Contextual Advertising – Google AdSense vs YPN

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Ever since Google AdSense opened up possibility to earn money as a web publisher, contextual advertising has assumed significance. Until a few years ago, banner ads were more favored. Google Adsense wasn’t around, and often odds were against small businesses to place ads and get noticed. Over time, banner ads became less preferable mainly because web viewers increasingly considered them as major distractions.

Overture and Google took in the scent quite early and started experimenting with text ads based on contextual advertising. Initially the emphasis was on showing text ads in search results when a search term coincided with the keyword chosen by the ads. AdWords took shape early 2002, and though Overture was already an old hand when AdWords started, the latter galloped ahead in no time.me.

Google AdSense is a late entrant, followed only recently by Yahoo Publisher Network (YPN). After YPN debuted, there is no stopping the comparison between the two. For an average web publisher today and in coming days, it will be like ‘the more, the better’. In this article, we will closely look at contextual advertising and how the competition between YPN and Google AdSense affects web publishers.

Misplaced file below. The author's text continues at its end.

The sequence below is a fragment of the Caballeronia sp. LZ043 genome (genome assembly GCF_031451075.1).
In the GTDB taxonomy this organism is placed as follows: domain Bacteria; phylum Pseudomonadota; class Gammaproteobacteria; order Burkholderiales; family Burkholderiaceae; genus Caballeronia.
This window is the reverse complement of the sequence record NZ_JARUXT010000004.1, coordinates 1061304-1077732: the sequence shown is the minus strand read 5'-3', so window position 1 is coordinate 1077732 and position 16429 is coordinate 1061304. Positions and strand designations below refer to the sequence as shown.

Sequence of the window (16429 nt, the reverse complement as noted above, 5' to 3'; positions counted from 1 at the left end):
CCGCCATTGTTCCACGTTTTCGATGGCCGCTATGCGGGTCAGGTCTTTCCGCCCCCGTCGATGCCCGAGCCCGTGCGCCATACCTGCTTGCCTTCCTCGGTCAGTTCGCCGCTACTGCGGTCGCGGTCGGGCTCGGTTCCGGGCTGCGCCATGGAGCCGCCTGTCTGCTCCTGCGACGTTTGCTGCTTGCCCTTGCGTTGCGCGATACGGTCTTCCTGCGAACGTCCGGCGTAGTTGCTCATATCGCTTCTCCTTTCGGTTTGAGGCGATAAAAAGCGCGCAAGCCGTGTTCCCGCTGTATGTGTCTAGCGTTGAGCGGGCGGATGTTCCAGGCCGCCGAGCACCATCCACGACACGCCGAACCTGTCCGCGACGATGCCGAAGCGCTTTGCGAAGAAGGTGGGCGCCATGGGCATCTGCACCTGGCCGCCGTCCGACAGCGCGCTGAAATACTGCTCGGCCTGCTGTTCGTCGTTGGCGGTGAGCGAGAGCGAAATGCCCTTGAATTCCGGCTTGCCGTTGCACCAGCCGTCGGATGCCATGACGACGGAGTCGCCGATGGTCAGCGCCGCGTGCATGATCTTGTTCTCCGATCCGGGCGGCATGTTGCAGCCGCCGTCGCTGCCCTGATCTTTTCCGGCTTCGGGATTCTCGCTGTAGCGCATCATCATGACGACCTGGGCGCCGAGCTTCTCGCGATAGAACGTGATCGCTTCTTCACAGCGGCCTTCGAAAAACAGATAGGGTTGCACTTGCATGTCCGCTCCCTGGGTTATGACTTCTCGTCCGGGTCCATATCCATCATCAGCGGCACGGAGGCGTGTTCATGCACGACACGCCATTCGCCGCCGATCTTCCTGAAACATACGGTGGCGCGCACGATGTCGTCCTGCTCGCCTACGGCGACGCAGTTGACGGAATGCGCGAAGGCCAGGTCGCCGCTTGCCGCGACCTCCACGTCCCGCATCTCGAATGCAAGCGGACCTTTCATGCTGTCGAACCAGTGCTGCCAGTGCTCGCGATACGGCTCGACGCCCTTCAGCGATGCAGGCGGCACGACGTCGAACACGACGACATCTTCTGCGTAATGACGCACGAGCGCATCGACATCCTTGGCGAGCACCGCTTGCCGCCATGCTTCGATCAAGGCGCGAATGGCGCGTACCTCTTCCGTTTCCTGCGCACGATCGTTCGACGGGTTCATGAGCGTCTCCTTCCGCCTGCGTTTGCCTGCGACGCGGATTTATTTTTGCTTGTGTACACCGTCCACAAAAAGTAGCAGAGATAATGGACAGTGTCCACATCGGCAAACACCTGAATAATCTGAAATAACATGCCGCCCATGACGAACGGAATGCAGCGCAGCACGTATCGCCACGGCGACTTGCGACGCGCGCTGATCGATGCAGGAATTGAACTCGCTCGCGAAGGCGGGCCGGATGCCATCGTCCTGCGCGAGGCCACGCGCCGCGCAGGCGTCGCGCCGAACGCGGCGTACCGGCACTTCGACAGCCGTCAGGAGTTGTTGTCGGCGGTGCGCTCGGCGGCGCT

Contextual advertising – what it means?

Contextual advertising refers to those ads that are relevant to the content of a webpage in which they appear. For example, if a viewer visits a site about paintings, and the site shows contextual advertising like Google AdSense, the viewer will see ads related to paintings, such as watercolor works, art gallery and so on. Contextual advertising is dynamic, so if a viewer refreshes a webpage, a completely new set of ads appears.

Google AdSense on the cue

After overwhelming success of AdWords in relatively short time, Google AdSense came to be launched in early 2003, a program that is all about contextual advertising. To be true, eZula must retain credit of having first launched contextual advertising program way back in 2001. But it is Google AdSense which popularized the concept rapidly.

What is good about Google AdSense is that it allows web publishers of any size to display its contextual advertising and earn money.